Prima ballerina Stella Abrera, the first Filipino-American to become principal dancer of American Ballet Theatre (ABT), returns to Manila for two fundraiser performances on Nov. 7 and 8 at the Maybank Performing Arts Theater in Bonifacio Global City.
For the shows dubbed “Stella Abrera & Rising Stars of American Ballet Theatre Featuring James Whiteside, Principal Dancer, American Ballet Theatre,” Abrera will perform in the country for the first time with 12 young dancers of the ABT Studio Company. The ABT Studio Company is where ABT grooms its future stars.
“We want to give it a different flavor from last year, and this is so exciting. These are extremely gifted dancers. They’re young and breathtaking when they move,” Sofia Zobel Elizalde, Steps Dance Studio founder and committee chair of the benefit show, told Inquirer Lifestyle.
The two-night performance is the initiative of Steps Dance Studio with Ayala Foundation, the social development arm of the Ayala Group of Companies, to raise funds for Center of Excellence in Public Elementary Education (Centex), Ayala Foundation’s flagship education program.
Sascha Radetsky, artistic director of ABT Studio Company and Abrera’s husband, will direct the Philippine performances.
Abrera, who left Philippine audiences breathless last year with her performances, moved to the United States with her family when she was 4. She started dancing when she was 5, practicing at least 10 hours a day by the time she was 10.
Abrera joined ABT as member of the corps de ballet at 17 and was made soloist five years later. She became principal dancer, the highest rank a ballerina can hold, at 37 in 2015.
The following year, she was honored as Distinguished Filipino Woman of 2016 by the Philippine Consulate General in New York.
“James (Whiteside) and I have a wonderful rapport, on and off stage,” Abrera said in a press statement. “I have several personal career highlights, which all include James—
dancing ‘Romeo and Juliet,’ ‘La Fille Mal Gardee,’ ‘La Bayadere’ at the Metropolitan Opera House, and also debuting ‘Giselle’ with him at the CCP (Cultural Center of the Philippines) with Ballet Philippines. This fundraising benefit is very close to my heart, and it made sense for me to share it with a dear friend and colleague.”
Joining Abrera and Whiteside are six newly appointed ABT apprentices. ABT Studio Company dancers are also flying in for the fundraiser, including the gifted Filipino dancer and former Centex Tondo scholar Elwince Magbitang.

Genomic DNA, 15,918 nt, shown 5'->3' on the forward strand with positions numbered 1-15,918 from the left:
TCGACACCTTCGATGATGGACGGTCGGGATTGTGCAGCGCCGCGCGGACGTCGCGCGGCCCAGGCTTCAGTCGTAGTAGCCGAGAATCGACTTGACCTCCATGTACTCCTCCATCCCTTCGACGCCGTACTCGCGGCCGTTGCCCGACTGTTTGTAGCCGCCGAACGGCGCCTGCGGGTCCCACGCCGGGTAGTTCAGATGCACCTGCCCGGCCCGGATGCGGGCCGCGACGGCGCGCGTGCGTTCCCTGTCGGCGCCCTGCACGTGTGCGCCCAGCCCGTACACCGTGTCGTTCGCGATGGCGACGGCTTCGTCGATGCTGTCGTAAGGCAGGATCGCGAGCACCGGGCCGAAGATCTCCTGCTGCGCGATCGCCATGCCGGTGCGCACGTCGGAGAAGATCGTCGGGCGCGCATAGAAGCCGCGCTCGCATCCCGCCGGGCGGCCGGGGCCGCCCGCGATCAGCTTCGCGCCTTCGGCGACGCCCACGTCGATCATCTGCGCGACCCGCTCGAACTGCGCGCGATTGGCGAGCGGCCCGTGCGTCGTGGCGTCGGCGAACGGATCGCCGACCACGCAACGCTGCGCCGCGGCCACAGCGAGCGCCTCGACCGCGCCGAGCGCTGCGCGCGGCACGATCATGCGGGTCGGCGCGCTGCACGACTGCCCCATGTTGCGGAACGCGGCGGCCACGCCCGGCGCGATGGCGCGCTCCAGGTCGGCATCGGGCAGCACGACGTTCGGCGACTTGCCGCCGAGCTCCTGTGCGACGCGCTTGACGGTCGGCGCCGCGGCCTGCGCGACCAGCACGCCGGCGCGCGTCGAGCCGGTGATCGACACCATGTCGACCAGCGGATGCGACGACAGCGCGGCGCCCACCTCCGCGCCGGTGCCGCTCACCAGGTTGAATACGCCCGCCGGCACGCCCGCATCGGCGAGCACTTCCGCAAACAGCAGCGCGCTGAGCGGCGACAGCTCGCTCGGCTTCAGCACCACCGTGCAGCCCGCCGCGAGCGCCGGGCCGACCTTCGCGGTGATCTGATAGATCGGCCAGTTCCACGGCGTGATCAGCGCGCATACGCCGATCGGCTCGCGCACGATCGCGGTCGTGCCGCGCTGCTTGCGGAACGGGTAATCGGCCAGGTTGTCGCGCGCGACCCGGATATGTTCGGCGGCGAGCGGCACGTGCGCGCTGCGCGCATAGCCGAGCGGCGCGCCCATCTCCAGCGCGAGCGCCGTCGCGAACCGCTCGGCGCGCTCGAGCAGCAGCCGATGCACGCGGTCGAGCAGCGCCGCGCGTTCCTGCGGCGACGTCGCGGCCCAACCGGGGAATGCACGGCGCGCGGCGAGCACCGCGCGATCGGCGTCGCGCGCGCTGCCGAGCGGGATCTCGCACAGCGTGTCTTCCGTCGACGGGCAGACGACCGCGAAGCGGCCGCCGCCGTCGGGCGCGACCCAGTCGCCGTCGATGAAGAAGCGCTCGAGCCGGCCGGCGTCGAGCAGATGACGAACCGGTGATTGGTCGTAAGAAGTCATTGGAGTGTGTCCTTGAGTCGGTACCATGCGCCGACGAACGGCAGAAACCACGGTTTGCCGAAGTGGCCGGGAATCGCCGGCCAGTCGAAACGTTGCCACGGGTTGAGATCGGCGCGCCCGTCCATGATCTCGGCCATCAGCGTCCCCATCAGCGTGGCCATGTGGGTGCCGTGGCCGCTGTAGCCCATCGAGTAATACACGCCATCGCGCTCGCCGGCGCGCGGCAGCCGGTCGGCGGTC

“I see a parallel in the missions of Centex and ABT. Both organizations offer a sanctuary where young people can be nurtured by passionate mentors to go on to bright futures,” Abrera said in the statement. “These lucky dancers spend one or two years, not only honing their technical skills, but also finding a safe place for artistic exploration, reaching for the ultimate goal of finding employment with either ABT or other notable ballet companies.”
Elizalde believes in the importance of instilling arts and culture in the young. Centex is a fitting beneficiary. It provides holistic, quality education for bright children from economically disadvantaged families, honing their confidence and competencies not just in the classroom but also through after-hours learning in the performing arts such as ballet, and other skill-building activities.
“I wanted these children to have the same opportunities as our paying students,” Elizalde said. “We brought them together, and they come in together as artists ready to learn how to dance. Through ballet, they learn discipline, commitment, to fight through difficulties, to follow a schedule. That’s what feeds their confidence. They work doubly hard than regular students.”
Ballet’s greatest reward, it seems, is in molding a strong character. Elizalde’s alumni are proof of that.
“My alumni say that everything they do now in their lives, they use what they learned in my dance training. The discipline they learned in ballet enables them to get the job done, no matter how hard. Getting to the finish line is hard work,” Elizalde said. “Ballet is such a holistic experience. When you have a bad day, you learn to snap out of it. They learn how to pick themselves up.”
The dance studio at Centex has been in operation since 2011. Last year, two Centex Tondo students were rewarded full scholarships at the prestigious Jackie Kennedy Onassis School of Dance, the official school of the American Ballet Theatre. This year, with the help of Abrera’s two-night fundraiser, Elizalde hopes to open a dance studio at Centex Batangas as well.
“There is no other dance school in Batangas, so imagine the impact on the community,” Elizalde said. “I have yet to meet a Filipino who is not artistic. The majority is incredibly artistic and creative. They are natural artists.”